Budget 2014: What businesses and unions expect

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If you don't ask, the answer is always no - or so the expression goes.

It's a sentiment embraced at this time of year by organisations wanting Chancellor George Osborne to include their priorities in his Budget.

Trade bodies, unions and other groups have all made formal submissions to him.

Their documents will include issues already discussed with government officials, but also provide a chance to draw together requests in one place and obtain publicity for them.

Here's a look at what's in their wish lists this year.


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Britain's manufacturers couldn't be clearer about what they want. Their industry body, the EEF, says in its Budget submission "escalating" energy costs must be addressed.

It has some specific measures in mind, including a reduction in the carbon price floor, or the carbon tax.

Designed to encourage investment in green energy, the EEF says this accounts for 10% of the electricity bill of big industrial firms.

Aside from energy, manufacturers are keen for the government to invest further in skills training schemes.


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In its submission the umbrella body for British unions, the Trades Union Congress (TUC), wants measures that will achieve a "stronger, better balanced recovery" together with "the protection of living standards in the future".

To do that, it has asked the chancellor to reverse planned reductions in taxes on company profits. Instead it would like to see higher tax breaks for investment.

It is also keen for the British Business Bank to focus on small businesses and infrastructure projects.

Big business

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Boosting investment is also a priority for the CBI, the body representing British business.

Its Budget submission calls for the annual investment allowance, which currently stands at £250,000, to be extended beyond 2015.

This lets companies offset spending against tax on items such as office equipment, furniture and machines or tools.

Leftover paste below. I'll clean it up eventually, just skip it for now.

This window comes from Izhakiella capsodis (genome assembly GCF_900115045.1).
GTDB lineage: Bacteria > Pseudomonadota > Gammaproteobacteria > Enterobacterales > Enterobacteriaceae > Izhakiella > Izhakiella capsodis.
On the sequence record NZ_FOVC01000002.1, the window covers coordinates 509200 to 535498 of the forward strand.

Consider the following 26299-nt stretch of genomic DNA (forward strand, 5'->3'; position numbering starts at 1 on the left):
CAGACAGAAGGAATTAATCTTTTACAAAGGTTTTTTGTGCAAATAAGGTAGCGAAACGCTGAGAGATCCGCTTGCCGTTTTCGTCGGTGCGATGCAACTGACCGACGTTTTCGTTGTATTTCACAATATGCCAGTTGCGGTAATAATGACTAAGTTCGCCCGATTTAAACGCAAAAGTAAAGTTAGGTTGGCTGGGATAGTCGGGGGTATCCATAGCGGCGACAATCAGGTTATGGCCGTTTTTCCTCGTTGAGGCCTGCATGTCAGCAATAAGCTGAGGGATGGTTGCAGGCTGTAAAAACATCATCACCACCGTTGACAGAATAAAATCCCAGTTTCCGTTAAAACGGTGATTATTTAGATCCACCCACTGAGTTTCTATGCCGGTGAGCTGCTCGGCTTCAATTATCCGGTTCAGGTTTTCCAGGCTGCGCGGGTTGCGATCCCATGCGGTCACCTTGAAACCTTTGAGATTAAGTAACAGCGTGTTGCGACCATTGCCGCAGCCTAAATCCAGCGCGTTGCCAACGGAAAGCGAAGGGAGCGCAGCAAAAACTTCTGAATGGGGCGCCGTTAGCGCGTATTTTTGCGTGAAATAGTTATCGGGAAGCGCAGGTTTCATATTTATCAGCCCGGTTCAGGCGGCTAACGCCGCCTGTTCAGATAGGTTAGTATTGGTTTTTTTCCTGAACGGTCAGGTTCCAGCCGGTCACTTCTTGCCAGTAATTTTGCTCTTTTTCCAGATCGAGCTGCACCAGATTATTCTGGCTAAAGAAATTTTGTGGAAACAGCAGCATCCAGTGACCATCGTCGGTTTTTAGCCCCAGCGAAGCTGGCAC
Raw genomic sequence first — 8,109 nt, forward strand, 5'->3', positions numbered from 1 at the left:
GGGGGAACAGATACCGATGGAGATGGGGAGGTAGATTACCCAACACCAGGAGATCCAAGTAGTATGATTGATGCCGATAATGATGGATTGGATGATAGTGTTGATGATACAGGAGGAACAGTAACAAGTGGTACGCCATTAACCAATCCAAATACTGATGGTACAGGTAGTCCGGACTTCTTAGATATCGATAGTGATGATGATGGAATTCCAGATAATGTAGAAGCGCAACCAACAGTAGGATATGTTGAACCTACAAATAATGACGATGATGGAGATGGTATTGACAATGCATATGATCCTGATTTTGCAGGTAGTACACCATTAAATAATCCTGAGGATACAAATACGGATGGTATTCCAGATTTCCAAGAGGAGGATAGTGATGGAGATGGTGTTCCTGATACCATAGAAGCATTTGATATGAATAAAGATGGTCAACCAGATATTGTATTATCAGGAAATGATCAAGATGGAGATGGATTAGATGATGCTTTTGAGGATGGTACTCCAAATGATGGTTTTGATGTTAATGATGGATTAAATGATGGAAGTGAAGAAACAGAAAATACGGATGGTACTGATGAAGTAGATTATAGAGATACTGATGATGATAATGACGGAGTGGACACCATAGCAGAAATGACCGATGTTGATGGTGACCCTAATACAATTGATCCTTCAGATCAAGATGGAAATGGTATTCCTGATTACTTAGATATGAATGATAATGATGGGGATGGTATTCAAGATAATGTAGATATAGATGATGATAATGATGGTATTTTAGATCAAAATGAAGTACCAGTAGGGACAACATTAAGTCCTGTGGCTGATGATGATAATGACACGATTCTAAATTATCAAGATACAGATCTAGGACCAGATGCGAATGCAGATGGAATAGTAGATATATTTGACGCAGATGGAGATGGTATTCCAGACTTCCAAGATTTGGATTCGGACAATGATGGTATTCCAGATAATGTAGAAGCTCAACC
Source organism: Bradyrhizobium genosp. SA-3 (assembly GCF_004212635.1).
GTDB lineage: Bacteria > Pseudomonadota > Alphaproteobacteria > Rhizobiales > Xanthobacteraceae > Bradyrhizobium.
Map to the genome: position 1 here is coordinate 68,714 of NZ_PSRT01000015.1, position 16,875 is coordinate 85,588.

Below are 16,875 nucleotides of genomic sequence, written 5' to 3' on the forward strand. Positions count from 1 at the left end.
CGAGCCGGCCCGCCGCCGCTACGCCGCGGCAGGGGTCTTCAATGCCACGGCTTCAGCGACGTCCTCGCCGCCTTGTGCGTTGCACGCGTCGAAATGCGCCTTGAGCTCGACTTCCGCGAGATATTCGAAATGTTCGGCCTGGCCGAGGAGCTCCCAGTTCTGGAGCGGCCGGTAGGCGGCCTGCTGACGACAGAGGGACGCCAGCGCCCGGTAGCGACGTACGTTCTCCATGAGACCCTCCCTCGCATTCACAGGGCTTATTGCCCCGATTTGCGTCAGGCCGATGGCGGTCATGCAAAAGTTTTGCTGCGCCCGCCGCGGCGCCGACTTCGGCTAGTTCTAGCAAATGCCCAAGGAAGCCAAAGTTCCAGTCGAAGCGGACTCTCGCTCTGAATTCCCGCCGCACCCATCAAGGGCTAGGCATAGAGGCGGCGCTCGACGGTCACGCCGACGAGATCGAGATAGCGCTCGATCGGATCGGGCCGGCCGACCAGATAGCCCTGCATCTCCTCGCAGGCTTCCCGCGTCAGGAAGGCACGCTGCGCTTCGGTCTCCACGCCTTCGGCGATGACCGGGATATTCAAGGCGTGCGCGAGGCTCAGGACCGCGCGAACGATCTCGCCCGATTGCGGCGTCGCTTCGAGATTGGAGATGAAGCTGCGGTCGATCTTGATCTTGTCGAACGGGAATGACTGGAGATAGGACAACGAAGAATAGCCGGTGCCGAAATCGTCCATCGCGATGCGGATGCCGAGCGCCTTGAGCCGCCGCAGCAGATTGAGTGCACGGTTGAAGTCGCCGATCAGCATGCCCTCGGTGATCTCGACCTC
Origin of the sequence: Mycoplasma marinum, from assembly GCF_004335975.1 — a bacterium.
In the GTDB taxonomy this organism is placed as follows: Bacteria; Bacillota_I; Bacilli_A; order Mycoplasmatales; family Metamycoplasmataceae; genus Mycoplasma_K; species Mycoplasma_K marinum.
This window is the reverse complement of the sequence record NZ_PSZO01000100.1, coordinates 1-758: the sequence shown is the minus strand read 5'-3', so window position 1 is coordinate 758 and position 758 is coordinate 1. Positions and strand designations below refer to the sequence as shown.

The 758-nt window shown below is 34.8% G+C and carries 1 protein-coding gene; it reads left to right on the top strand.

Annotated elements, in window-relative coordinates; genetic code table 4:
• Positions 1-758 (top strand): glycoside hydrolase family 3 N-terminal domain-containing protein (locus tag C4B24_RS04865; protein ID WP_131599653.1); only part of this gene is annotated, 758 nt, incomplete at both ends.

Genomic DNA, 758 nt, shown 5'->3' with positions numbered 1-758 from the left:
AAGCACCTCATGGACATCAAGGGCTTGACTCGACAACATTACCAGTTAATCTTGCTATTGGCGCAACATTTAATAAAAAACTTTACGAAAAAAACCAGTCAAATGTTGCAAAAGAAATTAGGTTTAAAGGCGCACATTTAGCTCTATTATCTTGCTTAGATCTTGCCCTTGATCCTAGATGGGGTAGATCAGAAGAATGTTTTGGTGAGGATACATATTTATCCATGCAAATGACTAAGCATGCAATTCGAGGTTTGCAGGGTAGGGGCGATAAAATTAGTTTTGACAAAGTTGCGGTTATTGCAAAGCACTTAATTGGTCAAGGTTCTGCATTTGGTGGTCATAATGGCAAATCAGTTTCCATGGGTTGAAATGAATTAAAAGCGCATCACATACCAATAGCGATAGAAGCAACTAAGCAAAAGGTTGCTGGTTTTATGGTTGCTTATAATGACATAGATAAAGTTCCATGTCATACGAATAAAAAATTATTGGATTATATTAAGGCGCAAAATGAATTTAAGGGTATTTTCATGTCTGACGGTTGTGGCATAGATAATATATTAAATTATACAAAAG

The CBI also wants the air passenger duty (APD) to be frozen. This is charged on flights departing from the UK and ranges from £12 to almost £400, depending on the distance and the type of ticket.

APD is particularly distorting the market for long-haul flights, the organisation claims.


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The British Bankers Association (BBA) is calling for measures to encourage saving. It wants a "shake-up" of the Isa scheme (for individual savings accounts), which allows a fixed amount of tax-free saving every year.

It is suggesting a new workplace savings scheme under which employees would pay part of their salary into an Isa.

The BBA also wants the government to broaden its support for export financing.

In particular it is pushing a "supply-chain finance scheme", offering backing for the importation of components which would ultimately be exported in finished products.


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The reform of business rates is the top priority for the British Retail Consortium (BRC).

These are "no longer fit for purpose" and must be modernised, the organisation says.

It lays out four options, including completely scrapping business rates in favour of a tax that is based on the energy efficiency of a building.


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The UK needs far higher levels of home-building for up to 25 years to tackle the shortage of housing, according to the Home Builders Federation (HBF).

In its Budget submission, it asks Mr Osborne for a return to the idea of "outline" planning permission, and for local authorities to be given more resources to speed up decisions.

The HBF also recommends that the first part of the government's Help to Buy scheme is tapered, rather than ending abruptly in March 2016.

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